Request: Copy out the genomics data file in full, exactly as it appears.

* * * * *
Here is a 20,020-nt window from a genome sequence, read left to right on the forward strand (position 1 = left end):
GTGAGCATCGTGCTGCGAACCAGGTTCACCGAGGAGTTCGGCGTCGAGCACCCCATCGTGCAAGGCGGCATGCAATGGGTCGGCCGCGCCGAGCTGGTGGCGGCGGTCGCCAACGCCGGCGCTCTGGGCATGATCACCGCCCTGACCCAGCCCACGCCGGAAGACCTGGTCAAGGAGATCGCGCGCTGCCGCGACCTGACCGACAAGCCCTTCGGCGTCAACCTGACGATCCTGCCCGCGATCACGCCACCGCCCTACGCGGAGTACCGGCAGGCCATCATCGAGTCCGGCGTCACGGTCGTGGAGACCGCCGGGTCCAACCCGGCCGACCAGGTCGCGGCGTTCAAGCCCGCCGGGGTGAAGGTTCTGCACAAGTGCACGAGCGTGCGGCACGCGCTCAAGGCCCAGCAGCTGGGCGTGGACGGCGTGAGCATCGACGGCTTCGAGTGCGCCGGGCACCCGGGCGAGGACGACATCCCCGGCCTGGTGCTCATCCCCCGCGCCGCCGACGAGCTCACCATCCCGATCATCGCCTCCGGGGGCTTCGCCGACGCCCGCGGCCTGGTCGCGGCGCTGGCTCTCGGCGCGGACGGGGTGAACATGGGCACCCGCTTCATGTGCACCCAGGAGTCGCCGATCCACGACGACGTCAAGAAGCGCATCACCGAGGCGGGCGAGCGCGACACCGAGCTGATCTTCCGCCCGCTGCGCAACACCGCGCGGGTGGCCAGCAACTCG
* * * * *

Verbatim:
Here is a 20,020-nt window from a genome sequence, read left to right on the forward strand (position 1 = left end):
GTGAGCATCGTGCTGCGAACCAGGTTCACCGAGGAGTTCGGCGTCGAGCACCCCATCGTGCAAGGCGGCATGCAATGGGTCGGCCGCGCCGAGCTGGTGGCGGCGGTCGCCAACGCCGGCGCTCTGGGCATGATCACCGCCCTGACCCAGCCCACGCCGGAAGACCTGGTCAAGGAGATCGCGCGCTGCCGCGACCTGACCGACAAGCCCTTCGGCGTCAACCTGACGATCCTGCCCGCGATCACGCCACCGCCCTACGCGGAGTACCGGCAGGCCATCATCGAGTCCGGCGTCACGGTCGTGGAGACCGCCGGGTCCAACCCGGCCGACCAGGTCGCGGCGTTCAAGCCCGCCGGGGTGAAGGTTCTGCACAAGTGCACGAGCGTGCGGCACGCGCTCAAGGCCCAGCAGCTGGGCGTGGACGGCGTGAGCATCGACGGCTTCGAGTGCGCCGGGCACCCGGGCGAGGACGACATCCCCGGCCTGGTGCTCATCCCCCGCGCCGCCGACGAGCTCACCATCCCGATCATCGCCTCCGGGGGCTTCGCCGACGCCCGCGGCCTGGTCGCGGCGCTGGCTCTCGGCGCGGACGGGGTGAACATGGGCACCCGCTTCATGTGCACCCAGGAGTCGCCGATCCACGACGACGTCAAGAAGCGCATCACCGAGGCGGGCGAGCGCGACACCGAGCTGATCTTCCGCCCGCTGCGCAACACCGCGCGGGTGGCCAGCAACTCG